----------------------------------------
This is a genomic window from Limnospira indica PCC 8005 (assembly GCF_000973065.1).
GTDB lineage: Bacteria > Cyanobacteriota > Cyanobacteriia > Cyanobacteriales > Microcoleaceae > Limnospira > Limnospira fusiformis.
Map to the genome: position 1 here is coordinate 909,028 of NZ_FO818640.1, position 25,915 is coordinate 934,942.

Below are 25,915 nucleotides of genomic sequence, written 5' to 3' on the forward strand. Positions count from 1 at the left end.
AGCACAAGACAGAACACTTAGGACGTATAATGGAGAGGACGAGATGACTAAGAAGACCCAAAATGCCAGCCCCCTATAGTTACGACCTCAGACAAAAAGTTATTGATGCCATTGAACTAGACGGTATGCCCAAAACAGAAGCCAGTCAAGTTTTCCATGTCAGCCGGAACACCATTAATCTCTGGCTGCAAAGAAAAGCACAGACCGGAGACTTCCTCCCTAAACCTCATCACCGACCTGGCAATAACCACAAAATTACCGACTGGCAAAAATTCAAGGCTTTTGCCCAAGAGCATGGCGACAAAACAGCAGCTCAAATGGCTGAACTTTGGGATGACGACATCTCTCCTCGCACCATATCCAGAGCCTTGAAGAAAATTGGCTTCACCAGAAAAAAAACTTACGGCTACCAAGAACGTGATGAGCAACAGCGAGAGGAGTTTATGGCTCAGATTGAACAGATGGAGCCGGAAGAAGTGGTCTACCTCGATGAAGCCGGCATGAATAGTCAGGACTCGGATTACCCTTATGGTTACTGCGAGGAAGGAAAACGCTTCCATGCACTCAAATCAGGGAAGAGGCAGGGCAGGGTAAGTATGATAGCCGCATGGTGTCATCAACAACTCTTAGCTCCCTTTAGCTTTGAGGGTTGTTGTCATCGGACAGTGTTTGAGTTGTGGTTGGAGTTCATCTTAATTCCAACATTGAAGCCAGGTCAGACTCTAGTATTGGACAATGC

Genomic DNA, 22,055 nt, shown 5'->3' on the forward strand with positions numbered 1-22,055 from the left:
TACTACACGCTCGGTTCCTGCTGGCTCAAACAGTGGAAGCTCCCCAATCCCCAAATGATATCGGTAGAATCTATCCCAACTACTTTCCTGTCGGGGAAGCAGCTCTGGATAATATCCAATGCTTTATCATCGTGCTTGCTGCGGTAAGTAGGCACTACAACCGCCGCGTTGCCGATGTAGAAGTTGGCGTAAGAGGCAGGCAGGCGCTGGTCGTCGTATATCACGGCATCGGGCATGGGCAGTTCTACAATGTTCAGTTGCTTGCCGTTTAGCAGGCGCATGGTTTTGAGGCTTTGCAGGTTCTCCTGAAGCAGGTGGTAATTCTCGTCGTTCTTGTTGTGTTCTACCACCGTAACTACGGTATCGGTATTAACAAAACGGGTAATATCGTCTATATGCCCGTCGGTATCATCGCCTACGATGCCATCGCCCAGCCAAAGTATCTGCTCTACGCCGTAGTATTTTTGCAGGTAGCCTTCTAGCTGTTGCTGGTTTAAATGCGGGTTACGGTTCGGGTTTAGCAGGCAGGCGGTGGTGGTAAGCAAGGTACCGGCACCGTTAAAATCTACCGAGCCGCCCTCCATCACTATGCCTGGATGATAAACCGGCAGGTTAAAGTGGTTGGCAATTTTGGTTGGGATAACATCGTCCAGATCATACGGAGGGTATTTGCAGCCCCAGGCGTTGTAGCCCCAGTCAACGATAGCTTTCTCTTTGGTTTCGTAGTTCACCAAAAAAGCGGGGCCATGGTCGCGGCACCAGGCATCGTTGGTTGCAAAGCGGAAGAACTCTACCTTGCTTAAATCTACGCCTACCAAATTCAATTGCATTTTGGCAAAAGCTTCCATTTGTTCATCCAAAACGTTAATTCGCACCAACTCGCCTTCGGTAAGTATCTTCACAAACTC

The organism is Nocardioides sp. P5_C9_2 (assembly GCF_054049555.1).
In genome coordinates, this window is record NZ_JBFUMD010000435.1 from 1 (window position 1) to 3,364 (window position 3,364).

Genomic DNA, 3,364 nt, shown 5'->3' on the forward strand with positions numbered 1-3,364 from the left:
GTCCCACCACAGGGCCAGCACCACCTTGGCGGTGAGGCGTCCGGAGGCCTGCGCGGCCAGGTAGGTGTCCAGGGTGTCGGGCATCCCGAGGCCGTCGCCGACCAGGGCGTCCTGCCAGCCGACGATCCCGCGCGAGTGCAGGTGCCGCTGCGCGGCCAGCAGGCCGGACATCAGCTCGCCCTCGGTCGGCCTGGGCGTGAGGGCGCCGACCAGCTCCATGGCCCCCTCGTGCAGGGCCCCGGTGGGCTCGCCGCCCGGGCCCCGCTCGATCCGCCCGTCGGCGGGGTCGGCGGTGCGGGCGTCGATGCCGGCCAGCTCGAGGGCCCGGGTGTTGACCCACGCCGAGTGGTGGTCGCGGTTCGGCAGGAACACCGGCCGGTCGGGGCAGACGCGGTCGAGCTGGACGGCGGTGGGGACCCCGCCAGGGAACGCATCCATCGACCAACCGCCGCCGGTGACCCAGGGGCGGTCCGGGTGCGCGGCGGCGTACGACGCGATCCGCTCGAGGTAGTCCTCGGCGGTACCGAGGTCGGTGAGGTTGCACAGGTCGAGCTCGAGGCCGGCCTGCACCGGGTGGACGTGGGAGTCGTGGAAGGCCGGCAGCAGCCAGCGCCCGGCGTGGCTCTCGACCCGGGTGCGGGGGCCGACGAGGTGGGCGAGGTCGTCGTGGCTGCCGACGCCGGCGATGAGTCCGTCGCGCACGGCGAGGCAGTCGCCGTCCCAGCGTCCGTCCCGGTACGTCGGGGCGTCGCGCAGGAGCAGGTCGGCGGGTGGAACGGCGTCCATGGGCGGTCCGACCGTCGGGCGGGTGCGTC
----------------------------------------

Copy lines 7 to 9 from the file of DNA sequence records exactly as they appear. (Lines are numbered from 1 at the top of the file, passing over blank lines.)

TACTACACGCTCGGTTCCTGCTGGCTCAAACAGTGGAAGCTCCCCAATCCCCAAATGATATCGGTAGAATCTATCCCAACTACTTTCCTGTCGGGGAAGCAGCTCTGGATAATATCCAATGCTTTATCATCGTGCTTGCTGCGGTAAGTAGGCACTACAACCGCCGCGTTGCCGATGTAGAAGTTGGCGTAAGAGGCAGGCAGGCGCTGGTCGTCGTATATCACGGCATCGGGCATGGGCAGTTCTACAATGTTCAGTTGCTTGCCGTTTAGCAGGCGCATGGTTTTGAGGCTTTGCAGGTTCTCCTGAAGCAGGTGGTAATTCTCGTCGTTCTTGTTGTGTTCTACCACCGTAACTACGGTATCGGTATTAACAAAACGGGTAATATCGTCTATATGCCCGTCGGTATCATCGCCTACGATGCCATCGCCCAGCCAAAGTATCTGCTCTACGCCGTAGTATTTTTGCAGGTAGCCTTCTAGCTGTTGCTGGTTTAAATGCGGGTTACGGTTCGGGTTTAGCAGGCAGGCGGTGGTGGTAAGCAAGGTACCGGCACCGTTAAAATCTACCGAGCCGCCCTCCATCACTATGCCTGGATGATAAACCGGCAGGTTAAAGTGGTTGGCAATTTTGGTTGGGATAACATCGTCCAGATCATACGGAGGGTATTTGCAGCCCCAGGCGTTGTAGCCCCAGTCAACGATAGCTTTCTCTTTGGTTTCGTAGTTCACCAAAAAAGCGGGGCCATGGTCGCGGCACCAGGCATCGTTGGTTGCAAAGCGGAAGAACTCTACCTTGCTTAAATCTACGCCTACCAAATTCAATTGCATTTTGGCAAAAGCTTCCATTTGTTCATCCAAAACGTTAATTCGCACCAACTCGCCTTCGGTAAGTATCTTCACAAACTC

The organism is Nocardioides sp. P5_C9_2 (assembly GCF_054049555.1).
In genome coordinates, this window is record NZ_JBFUMD010000435.1 from 1 (window position 1) to 3,364 (window position 3,364).